MARYLAND

State Information

Nickname(s):                          Old Line State, America in Miniature

Motto(s):                                    Strong Deeds, Gentle Words

State song(s):                           Maryland, My Maryland

 Capital                                        Annapolis

Largest City                              Baltimore

Admitted to US                         4/28/1788                  7th State

Brief History

Here are a few interesting facts about Maryland:

  • The US Naval Academy was founded in Annapolis in 1845. 

  • Baltimore was home to the first railroad station. 

  • The first telegraph line was installed between Washington and Baltimore. 

  • John Work Garet was the president of the B&O Railroad and designed the library located in Baltimore.  

  • Some famous people from Maryland include, Mike Rowe (TV personality), Cal Ripken (baseball), Tom Clancy (writer), Thurgood Marshall (Supreme Court Justice), and many others.

Interesting Stories

George Herman (Babe) Ruth was born in Baltimore.  A rambunctious child, Babe spent most of his young life in a reformatory.  Hitting baseballs through windows was not appreciated, so his reform school teachers put him on a baseball team.  Later, he signed with the Baltimore Orioles as a pitcher.  His baby face earned him the nickname “Babe.”  After being traded to the Boston Red Sox, his reputation as a home run hitter blossomed. He led Boston to a world-series championship.  Much to the dismay of his fans, he was traded to New York for the largest amount of money ever paid.  While at the Yankees, he broke record after record and became baseball’s most recognized player.  

Francis Scott Key was born in Maryland in 1779.  During the War of 1812 he was a onboard a British battle ship, attempting to negotiate the release of prisoners.  He was not allowed to return to shore because the British began an attack on Baltimore.  The next morning, Key saw an American flag waving in the distance. It triggered him to a write a poem, which formed the lyrics to the Star Spangled Banner.  The song was adopted as the Nation’s national anthem.  Congress passed a law setting forth the proper protocol during the playing of the national anthem.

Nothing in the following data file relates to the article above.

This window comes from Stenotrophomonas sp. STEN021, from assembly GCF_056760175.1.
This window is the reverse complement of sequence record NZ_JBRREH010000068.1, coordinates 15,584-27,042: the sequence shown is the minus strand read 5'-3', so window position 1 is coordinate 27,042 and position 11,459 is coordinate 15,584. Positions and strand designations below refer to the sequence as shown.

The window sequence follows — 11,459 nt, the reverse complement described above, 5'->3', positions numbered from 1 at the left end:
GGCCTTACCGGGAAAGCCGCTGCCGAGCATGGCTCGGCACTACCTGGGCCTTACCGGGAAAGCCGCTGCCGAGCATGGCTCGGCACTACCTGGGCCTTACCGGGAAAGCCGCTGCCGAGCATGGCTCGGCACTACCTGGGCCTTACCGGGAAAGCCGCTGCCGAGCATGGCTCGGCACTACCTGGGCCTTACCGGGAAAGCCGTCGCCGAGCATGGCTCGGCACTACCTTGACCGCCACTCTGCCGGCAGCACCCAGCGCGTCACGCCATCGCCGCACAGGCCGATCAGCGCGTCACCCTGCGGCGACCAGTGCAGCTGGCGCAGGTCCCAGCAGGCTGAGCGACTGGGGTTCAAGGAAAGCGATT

Francis Peyton Rous was born in Baltimore. He was a student at John Hopkins Medical School.  In his second year, he was doing an autopsy when he scraped his finger and contracted tuberculous.  He dropped out of school to recover, but he came back and graduated.  After graduating, Dr. Rous noticed that domestic chickens would transmit a form of cancer from one chicken to another.  His personal experience caused him to relentlessly search for a transmission path for the cancer, and he found it.  It was a virus.  He received a Nobel Prize for this discovery.  Personal experiences create powerful incentives.

Thomas DiLorenzo teaches Economics at Loyola University, Maryland.  He has his PhD in Economics and published a book entitled “The Problem With Socialism.”  He reported that 43% of millennials view socialism more favorably than capitalism and 69% would vote for a socialist presidential candidate.  Unfortunately, they do not understand that socialism is very similar to communism.  This type of government has killed over 100 million people and impoverished countless numbers in the 20th century.  Strangely, socialism causes pollution, whereas capitalism protects the environment.  Socialism leads to war, whereas capitalism is peaceful.  Socialism consolidates power among a few, whereas capitalism decentralizes and disperses power.  Venezuela is a prime example. Their change from a capitalistic to a socialistic society resulted in them going from being the richest country in South American to one of abject poverty.  DiLorenzo’s conclusion is that socialism is “the biggest generator of poverty the world has ever known.”

MD md Mar Mary Maryl Maryla Marylan